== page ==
Not all of us are born talented artists or with a knack for design. I, for one, struggle to color inside the lines and tend to draw stick figures with disproportionate limbs.
Thankfully, if you’re like me, there are alternatives that enable almost anyone to create quality visual content.
So whether the problem is you don't have Photoshop on your computer, you’ve got no idea what “masking” is, or you find yourself struggling to keep up with an increasing demand for visual content, then this is the perfect toolbox for you.
From one non-artist to another, here are some ways for you to get by when your graphic designers aren’t around.
Pixlr is one of the best free web-based alternatives to Photoshop. You don't need to pay or download anything in order to create or alter graphics and photos.
You can apply filters, crop images, add text, transform objects, and do a lot of the things that you might generally use Photoshop for.
Recommended for: Folks who know how to use Photoshop but find themselves using a computer that doesn't have it installed.
“I never knew you were a graphic designer”, someone once said to me about a Facebook cover photo that I created. I wasn't in a hurry to tell them that I actually threw it together in 30 seconds using Canva. That’s how good Canva is.
Canva is great for making infographics, business cards, eBook covers, posters, blog graphics, social media cover photos, presentations and more. Canva offers a variety of templates and a plethora of images and objects for you to create clean and professional-looking visuals.
Its drag-and-drop interface and basic editing tools give a decent amount of control over what you create despite working within templates.
Canva has a library of over a thousand free objects and images for you to use and only makes you pay $1 for each premium object when you publish your design. That’s a pretty good deal.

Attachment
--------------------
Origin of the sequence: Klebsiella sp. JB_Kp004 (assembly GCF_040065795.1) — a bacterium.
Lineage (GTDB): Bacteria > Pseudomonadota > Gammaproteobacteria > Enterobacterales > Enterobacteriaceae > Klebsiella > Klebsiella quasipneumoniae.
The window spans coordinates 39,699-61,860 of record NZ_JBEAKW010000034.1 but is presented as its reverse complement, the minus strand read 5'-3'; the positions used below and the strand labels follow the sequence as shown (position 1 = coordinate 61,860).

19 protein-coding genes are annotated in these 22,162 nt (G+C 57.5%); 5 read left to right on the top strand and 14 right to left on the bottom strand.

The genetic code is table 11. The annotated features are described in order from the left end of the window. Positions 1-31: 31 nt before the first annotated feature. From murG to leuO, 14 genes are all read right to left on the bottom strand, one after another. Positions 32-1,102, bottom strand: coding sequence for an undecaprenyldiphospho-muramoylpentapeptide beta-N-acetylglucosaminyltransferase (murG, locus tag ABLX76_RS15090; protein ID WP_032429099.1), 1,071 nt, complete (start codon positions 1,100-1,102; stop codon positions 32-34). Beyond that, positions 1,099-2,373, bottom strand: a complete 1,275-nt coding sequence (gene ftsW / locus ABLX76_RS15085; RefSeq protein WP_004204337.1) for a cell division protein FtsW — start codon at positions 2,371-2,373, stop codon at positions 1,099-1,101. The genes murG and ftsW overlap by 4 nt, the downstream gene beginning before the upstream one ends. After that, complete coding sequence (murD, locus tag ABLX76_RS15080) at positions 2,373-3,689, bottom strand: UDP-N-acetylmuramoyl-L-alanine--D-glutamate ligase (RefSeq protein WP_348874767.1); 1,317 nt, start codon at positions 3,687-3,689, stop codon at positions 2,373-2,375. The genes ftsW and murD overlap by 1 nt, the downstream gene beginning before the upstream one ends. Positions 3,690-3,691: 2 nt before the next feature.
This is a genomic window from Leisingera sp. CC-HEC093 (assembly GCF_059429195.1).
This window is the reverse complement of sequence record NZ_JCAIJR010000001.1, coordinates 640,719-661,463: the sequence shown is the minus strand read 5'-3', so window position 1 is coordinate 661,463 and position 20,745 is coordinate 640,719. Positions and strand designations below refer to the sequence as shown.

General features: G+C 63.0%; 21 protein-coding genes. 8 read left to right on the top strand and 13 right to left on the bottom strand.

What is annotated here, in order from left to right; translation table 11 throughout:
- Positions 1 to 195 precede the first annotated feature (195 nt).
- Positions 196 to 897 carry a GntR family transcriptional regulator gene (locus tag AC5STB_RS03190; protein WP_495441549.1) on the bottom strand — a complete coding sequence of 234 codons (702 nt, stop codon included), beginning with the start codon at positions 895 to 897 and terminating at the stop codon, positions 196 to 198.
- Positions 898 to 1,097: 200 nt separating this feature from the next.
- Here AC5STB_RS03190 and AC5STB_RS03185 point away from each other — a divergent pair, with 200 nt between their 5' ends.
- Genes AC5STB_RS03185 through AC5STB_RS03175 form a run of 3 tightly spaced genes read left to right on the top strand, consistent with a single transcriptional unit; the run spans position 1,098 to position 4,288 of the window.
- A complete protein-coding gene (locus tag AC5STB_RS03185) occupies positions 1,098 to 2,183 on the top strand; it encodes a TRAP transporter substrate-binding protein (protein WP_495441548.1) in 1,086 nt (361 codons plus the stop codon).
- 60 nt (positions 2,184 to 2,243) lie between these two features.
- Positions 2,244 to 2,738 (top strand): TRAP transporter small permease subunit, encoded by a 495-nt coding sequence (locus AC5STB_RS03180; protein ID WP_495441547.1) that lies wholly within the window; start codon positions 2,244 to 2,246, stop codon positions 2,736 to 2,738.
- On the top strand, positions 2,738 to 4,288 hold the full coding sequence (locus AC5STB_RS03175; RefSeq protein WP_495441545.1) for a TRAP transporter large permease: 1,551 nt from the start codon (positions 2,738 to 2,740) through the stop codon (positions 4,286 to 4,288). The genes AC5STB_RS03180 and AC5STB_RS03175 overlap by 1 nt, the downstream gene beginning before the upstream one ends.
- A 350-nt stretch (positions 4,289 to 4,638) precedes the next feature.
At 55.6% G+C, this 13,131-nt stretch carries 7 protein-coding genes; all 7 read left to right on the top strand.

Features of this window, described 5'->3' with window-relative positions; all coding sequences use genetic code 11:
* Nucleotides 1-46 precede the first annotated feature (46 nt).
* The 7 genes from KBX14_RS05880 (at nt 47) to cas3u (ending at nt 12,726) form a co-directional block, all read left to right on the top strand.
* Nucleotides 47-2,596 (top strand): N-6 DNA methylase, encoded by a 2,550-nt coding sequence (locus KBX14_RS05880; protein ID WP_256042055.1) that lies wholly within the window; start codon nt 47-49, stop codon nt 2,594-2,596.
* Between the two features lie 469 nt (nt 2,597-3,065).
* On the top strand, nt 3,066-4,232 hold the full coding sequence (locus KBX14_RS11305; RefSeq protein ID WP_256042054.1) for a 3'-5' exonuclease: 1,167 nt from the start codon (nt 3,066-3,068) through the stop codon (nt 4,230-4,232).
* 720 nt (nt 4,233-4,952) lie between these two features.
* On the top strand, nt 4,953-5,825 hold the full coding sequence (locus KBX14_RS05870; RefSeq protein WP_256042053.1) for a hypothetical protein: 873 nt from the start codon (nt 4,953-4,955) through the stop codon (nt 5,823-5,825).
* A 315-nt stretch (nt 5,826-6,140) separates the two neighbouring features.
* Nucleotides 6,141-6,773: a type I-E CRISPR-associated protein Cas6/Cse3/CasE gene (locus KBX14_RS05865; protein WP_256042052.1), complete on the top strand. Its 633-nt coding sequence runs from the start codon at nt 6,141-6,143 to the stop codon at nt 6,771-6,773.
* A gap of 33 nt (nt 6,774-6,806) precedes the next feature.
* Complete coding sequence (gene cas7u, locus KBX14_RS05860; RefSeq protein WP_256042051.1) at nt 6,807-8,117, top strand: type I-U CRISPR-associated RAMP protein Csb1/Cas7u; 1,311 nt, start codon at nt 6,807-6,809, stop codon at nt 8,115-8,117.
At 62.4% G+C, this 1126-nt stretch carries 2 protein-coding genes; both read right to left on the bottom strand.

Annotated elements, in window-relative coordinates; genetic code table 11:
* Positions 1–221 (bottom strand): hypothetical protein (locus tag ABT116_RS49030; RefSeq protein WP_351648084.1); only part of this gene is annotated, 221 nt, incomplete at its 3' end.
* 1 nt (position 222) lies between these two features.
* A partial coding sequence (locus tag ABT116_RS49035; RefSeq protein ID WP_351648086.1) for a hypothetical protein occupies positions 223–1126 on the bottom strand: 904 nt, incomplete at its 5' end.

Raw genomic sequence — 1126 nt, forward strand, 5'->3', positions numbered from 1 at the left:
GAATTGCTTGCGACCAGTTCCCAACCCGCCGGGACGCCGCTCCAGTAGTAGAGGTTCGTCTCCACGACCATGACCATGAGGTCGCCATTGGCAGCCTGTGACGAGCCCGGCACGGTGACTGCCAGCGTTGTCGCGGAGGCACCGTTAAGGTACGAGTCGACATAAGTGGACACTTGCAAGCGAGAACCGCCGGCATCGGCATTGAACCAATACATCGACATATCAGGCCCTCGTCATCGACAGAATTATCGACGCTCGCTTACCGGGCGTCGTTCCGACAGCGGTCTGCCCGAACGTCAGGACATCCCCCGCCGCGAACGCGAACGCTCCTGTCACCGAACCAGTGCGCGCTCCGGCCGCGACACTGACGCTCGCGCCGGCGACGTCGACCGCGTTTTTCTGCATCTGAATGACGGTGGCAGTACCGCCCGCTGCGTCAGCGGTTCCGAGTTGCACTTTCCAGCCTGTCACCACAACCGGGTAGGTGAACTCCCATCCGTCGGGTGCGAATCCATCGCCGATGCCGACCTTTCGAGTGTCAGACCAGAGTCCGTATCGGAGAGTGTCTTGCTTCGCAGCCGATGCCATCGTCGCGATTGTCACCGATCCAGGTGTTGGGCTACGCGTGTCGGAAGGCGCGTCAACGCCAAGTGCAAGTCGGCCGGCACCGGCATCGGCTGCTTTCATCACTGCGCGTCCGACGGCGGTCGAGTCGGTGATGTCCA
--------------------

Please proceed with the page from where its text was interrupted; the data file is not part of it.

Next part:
Recommended for: Non-designers who want to create quick and low-cost designs, and people who still believe Photoshop is a place where you buy photos. Yes, it's that easy to use.
Placeit is a nifty tool for superimposing a visual of your website or software on a variety of devices. You can do this with a standard screenshot or interactive site that you either upload yourself or pull from a URL.
You can even create an interactive video or workflow GIF to demonstrate a particular aspect of your software or product. Best of all, there are a variety of smartphones, tablets and backgrounds to choose from which Placeit refers to as “stages”. These provide a smart context that’s often missing from regular screenshots of your product or software.
Recommended for: Anyone who believes “showing” customers is almost always better than telling. Especially handy if you're on the content marketing team for a software company.
Infographics are great for, well, representing information in a graphic. Piktochart is a well-known tool for representing facts, charts and research in one vibrant visual. With a ton of icons and photos organized under different categories, there’s a lot of room to get creative with the templates that Piktochart provides.
The ability to embed videos and create map visualizations should make Piktochart something you consider next time you want to create an infographic.
Recommended for: Non-designers who want to represent facts and research in a visual manner.
While Pixabay isn’t a “tool”, I had to include it here because it’s often hard to navigate the tangle of red tape that surrounds image attribution, and knowing a good free image vault will let you use photos for free with a clear conscience.
Pixabay is better, in my opinion, than a lot of the other stock photo libraries out there, because it has a wide range of free photos, illustrations and vector graphics. This resource is bound to make your blogging easier, especially since it’s rich in quality business-related images perfect for content marketing topics.
Recommended for: Bloggers who stay awake at night wondering if the image they used in their last blog post might get them into trouble.
These are just some of the most indispensable resources that I’ve come across in my quest to overcome my lack of artistic talent. Feel free to share your own in the comments.
While these tools may not put us non-artists on par with Van Gogh (or the graphic designers on our team), at the very least we can outshine that smug 4-year-old finger painter in our lives. Am I right?
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